I often half joke that the only three truly universal aspects of the human condition are laughter, music, and soccer. In the interest of being fair and honest, I should really add language to that list. Arrival needed a way to instantly engage its viewers; the use of language was a clever way to do just that. It is also extremely convenient that there so happens to be an entire linguistics hypothesis that serves as the foundation for the points the movie is trying to make. I think (hope) I fully understand Arrival, but I still have so many questions. For the sake of the movie (and fun), let’s just permit the Sapir-Whorf hypothesis to be correct. A supremely compelling case can be made that it is not; however, an equally compelling case can be made that it is. So let’s assume that we understand the world through language and that by learning a different language, we would then see the world differently. In the case of Louise in Arrival, not only did she understand the world differently, but the way she saw time and chronology changed entirely. We understand the world and time in a linear fashion. From start to finish. Beginning to end. Once Louise learned the language of the heptapods, she no longer saw time as linear. Even more so, she no longer experienced time in the chronological order that we believe it to be in. She essentially lived all stages of her life simultaneously. This began occurring intermittently as Louise learned more and more of the language. The most powerful display of her experiences occurs when she steals the satellite phone in order to contact General Chang to stop him from committing an act of aggression against the heptapods. She changed General Chang’s mind by calling him on his personal phone and repeating his wife’s last words to him. She was only able to do this because she had already done it. Kind of. The best example I can think of is Harry Potter and the Prisoner of Azkaban. Except, double the complexity. And even so, this analogy is far from hitting the mark. Harry is able to cast his Patronus that he didn’t know he was capable of casting because he had already cast it the first time he was dying by the lake. But even this version of timeline manipulation is limited by chronology. Events transpire in a certain order; Hermione is only able to go back in time and cause events to occur again. Arrival goes deeper. Louise knew/knows/will have known (pick one; they each work in concordance with the film) General Chang’s number because he showed it to her (chronologically) after she called him. Similarly, she only knew what his wife’s last words were because, from Louise’s perspective, General Chang was telling them to her at a chronologically future date as she was saying them to him over the satellite phone. She was not performing events again; she was performing them concurrently. I am perfectly comfortable saying that Louise has been freed from the limiting factor of experiencing time in a chronological order and now experiences past, present, and future simultaneously.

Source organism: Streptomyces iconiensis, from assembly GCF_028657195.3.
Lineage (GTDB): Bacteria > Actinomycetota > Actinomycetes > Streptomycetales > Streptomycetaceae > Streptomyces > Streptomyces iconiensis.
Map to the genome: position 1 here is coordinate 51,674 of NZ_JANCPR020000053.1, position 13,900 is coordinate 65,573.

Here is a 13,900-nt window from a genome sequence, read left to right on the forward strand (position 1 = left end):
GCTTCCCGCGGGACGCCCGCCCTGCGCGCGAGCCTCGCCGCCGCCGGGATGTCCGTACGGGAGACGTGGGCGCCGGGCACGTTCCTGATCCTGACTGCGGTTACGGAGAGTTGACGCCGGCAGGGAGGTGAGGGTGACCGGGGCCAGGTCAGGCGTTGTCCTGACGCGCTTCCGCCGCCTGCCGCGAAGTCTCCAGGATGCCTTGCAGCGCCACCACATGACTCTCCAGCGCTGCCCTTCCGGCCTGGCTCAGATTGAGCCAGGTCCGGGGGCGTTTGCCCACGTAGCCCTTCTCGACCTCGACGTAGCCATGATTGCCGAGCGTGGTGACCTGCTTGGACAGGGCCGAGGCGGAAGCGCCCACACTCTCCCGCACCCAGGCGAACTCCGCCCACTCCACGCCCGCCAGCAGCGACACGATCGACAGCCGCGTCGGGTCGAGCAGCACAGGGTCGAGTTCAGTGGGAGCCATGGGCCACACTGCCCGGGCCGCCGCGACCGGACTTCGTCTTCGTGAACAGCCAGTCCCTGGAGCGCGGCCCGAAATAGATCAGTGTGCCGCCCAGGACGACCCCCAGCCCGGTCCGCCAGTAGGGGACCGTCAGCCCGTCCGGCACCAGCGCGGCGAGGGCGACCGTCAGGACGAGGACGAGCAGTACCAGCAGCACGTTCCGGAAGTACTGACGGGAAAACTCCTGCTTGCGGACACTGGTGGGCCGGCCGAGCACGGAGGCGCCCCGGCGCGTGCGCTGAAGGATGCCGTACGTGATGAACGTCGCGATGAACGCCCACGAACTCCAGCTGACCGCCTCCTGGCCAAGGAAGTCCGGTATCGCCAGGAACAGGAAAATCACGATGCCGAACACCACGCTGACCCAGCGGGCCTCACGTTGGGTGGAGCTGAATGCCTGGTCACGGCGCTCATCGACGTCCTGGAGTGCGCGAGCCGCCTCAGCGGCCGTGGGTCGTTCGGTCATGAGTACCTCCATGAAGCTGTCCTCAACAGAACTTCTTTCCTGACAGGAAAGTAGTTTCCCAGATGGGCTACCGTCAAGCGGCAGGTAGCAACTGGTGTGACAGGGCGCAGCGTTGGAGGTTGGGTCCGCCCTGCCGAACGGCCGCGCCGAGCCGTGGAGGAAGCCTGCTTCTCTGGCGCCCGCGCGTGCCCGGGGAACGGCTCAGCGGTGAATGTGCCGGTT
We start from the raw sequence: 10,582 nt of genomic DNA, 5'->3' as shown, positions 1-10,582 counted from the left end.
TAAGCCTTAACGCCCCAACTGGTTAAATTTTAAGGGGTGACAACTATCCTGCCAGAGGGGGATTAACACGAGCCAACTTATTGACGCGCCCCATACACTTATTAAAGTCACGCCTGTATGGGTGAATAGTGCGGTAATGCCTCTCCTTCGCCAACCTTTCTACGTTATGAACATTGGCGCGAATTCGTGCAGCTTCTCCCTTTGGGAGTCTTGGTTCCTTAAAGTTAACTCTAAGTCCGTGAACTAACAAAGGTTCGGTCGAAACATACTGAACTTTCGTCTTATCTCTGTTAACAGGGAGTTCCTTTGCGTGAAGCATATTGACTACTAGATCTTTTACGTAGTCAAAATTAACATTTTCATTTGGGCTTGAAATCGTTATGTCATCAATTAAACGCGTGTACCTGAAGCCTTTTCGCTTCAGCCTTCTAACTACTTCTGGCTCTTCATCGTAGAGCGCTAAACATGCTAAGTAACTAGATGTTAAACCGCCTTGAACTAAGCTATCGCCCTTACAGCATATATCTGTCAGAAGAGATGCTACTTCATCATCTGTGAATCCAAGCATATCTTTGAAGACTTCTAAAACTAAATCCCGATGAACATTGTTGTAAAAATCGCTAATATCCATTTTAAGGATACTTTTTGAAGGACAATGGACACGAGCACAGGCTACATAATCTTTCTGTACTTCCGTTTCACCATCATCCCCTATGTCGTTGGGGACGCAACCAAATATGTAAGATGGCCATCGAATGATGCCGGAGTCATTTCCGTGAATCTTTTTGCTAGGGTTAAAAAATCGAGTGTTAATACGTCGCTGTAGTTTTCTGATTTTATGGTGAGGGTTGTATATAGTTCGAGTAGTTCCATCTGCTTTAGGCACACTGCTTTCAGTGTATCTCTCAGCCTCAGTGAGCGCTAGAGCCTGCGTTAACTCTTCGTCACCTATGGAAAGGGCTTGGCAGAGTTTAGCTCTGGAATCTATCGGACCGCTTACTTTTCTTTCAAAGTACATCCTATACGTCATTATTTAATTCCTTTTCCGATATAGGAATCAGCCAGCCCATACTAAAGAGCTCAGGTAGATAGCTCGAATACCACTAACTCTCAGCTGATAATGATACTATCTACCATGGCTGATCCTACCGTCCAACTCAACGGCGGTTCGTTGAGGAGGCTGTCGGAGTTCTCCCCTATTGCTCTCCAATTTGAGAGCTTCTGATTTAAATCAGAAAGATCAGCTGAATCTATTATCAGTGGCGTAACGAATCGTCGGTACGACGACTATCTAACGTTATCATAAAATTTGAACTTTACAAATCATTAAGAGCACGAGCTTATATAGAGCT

But now, all the questions! Learning the language of the heptapods changes Louise’s perspective of time. But it is simply that, a perspective; not necessarily the truth. Is her new perspective the way that time actually works? Was her old perspective the way time actually works? Or could it be that neither her current nor previous understanding of time is accurate? It certainly can’t be both, correct? It can’t be that time is both chronological and concurrent. That is an irreconcilable paradox. Or perhaps Louise’s new concurrent way of experiencing life is closer to the way time actually works, but not quite there, yet. It seems that the movie wishes to tell us that a concurrent understanding of life is superior seeing as Louise did singlehandedly save the world from what could have possibly been an all-out war with an alien race. I have so many more questions, but I will just add one. From the perspective of our hypothesis, we understand the world through language, leading us to one more question. Does time exist independently of human (or alien) conscious thought, or is it created from the language a civilization makes? If it is created from our languages, then it certainly makes sense why there can be multiple ways to comprehend time. But if it does exist as its own entity regardless of our language and understanding, then it seems that there is only one true way that time functions, regardless of how many understandings of it are created. If you ask me, which you obviously should, if there is only one true way that time works, then avariciously seeking out that answer is a worthwhile pursuit of humanity as a whole.

My name is Chuck, and these are my thoughts. Now I would like to know what you think. Given that last paragpraph, I will spare the questions this post 😊. Leave a comment down below, and we’ll talk. Enjoy the day!

Next week: Get Out